Many systems of current interest — such as quasicrystals, twisted bilayer graphene, and cold atoms in bichromatic laser potentials — are inhomogeneous, but with quasiperiodic rather than random modulation of the couplings. Quasiperiodic patterns are deterministic and have long-range spatial correlations: thus the central limiting arguments that describe random critical points fail in the quasiperiodic case. The study of such quasiperiodic systems is in its infancy: how is quantum criticality modified in the presence of quasiperiodic modulations? What is the nature of the many-body localization transition in quasiperiodic potentials? Can quasiperiodic systems host new topological phenomena and lead to novel dynamical phases of matter? I have been working recently on these questions, as well as on the non-equilibrium dynamics of quasi-periodically driven quantum systems.
Localization and quantum criticality in quasiperiodic potentials
I worked on the localization properties of a quantum particle subject to Ohmic dissipation, moving in a bichromatic quasiperiodic potential. In a periodic potential the particle undergoes a zero-temperature localization-delocalization transition as dissipation strength is decreased. We showed that the delocalized phase is absent in the quasiperiodic case, even when the deviation from periodicity is infinitesimal. More recently, I studied the quantum critical behavior of quasiperiodic spin chains. We found that that for a wide class of spin chains, generic quasiperiodic modulations flow to discrete sequences under a real-space renormalization group transformation. This observation allowed for an asymptotically exact treatment of the quasiperiodic quantum critical points.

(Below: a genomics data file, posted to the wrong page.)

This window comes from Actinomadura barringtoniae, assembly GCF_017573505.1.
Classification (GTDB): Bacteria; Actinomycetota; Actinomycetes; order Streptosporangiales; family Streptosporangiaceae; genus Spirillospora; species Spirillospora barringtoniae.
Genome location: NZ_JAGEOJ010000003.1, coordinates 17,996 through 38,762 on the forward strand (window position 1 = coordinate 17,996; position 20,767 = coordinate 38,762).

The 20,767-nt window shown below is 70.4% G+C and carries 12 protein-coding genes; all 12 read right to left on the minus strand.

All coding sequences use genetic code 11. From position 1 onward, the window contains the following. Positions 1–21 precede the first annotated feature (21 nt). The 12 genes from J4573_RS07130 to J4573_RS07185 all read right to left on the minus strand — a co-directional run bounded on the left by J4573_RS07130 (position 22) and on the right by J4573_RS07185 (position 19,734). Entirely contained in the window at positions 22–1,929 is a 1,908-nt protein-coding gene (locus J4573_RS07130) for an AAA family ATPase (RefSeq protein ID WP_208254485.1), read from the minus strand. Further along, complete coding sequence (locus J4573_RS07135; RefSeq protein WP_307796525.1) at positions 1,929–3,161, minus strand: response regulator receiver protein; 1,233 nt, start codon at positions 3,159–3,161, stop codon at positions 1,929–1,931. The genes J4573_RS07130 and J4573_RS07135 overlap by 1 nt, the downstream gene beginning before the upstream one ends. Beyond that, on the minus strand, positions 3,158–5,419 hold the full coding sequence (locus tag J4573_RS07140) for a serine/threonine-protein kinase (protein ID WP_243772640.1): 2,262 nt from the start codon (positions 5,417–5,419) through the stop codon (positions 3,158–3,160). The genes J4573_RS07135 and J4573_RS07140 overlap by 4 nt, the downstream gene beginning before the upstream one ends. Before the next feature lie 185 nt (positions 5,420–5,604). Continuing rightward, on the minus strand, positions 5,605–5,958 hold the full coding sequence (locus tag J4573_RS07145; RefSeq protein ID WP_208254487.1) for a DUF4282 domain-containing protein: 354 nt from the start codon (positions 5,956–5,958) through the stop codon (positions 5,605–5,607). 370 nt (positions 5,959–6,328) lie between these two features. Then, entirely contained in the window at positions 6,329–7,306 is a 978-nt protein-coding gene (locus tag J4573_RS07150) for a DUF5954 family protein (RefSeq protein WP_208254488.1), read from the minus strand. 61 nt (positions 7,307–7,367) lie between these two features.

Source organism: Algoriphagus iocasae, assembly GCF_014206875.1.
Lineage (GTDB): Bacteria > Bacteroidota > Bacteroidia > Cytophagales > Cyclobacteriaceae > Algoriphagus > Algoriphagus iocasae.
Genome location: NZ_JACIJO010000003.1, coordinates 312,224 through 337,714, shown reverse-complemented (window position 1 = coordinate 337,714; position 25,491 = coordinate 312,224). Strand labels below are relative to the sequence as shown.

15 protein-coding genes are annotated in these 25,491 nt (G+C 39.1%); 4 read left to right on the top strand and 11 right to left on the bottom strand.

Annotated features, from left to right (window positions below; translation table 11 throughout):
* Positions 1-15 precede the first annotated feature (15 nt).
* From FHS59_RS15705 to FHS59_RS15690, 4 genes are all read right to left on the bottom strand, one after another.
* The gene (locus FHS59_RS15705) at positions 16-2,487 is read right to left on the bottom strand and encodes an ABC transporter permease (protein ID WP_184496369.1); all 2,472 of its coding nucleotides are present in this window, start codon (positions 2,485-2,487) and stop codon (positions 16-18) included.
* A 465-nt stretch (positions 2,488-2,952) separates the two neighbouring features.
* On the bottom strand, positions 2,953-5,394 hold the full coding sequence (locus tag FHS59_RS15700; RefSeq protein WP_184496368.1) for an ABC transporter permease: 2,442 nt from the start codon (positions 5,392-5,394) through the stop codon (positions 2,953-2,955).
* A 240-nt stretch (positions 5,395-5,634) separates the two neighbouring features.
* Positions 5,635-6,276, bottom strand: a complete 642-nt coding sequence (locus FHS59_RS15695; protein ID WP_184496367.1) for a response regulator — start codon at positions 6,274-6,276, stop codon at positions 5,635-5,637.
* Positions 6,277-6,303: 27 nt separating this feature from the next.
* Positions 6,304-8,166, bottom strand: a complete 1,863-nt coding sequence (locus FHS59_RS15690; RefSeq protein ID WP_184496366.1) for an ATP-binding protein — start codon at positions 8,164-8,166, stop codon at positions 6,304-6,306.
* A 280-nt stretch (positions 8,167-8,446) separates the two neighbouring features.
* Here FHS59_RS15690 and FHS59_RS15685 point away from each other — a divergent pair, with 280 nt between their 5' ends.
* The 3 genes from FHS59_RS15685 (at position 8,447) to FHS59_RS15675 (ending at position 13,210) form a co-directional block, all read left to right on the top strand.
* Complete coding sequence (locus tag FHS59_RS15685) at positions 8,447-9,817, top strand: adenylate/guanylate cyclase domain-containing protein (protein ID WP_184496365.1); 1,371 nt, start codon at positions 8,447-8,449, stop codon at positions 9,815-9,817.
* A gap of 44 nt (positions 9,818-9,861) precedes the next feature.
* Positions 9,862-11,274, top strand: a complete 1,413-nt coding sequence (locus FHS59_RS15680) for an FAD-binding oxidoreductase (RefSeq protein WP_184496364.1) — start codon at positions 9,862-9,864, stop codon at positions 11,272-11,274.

- Quantum Brownian motion in a quasiperiodic potential, A.J. Friedman, R. Vasseur, A. Lamacraft and S.A. Parameswaran, Phys. Rev. B 100, 060301(R) (2019).
Quasi-periodically driven systems and time quasicrystals
We studied the dynamics of disordered interacting spin chains subject to a quasiperiodic time-dependent drive, corresponding to a stroboscopic Fibonacci sequence of two
distinct Hamiltonians. We found that after an initial transient, the system exhibits a long-lived glassy regime characterized by a logarithmically slow growth of entanglement and decay of correlations. Ultimately, at long time scales, which diverge exponentially for weak or rapid drives, the system thermalizes to infinite temperature. The slow relaxation enables metastable dynamical phases, exemplified by a “time quasicrystal” in which spins exhibit persistent oscillations with a distinct quasiperiodic pattern from that of the drive.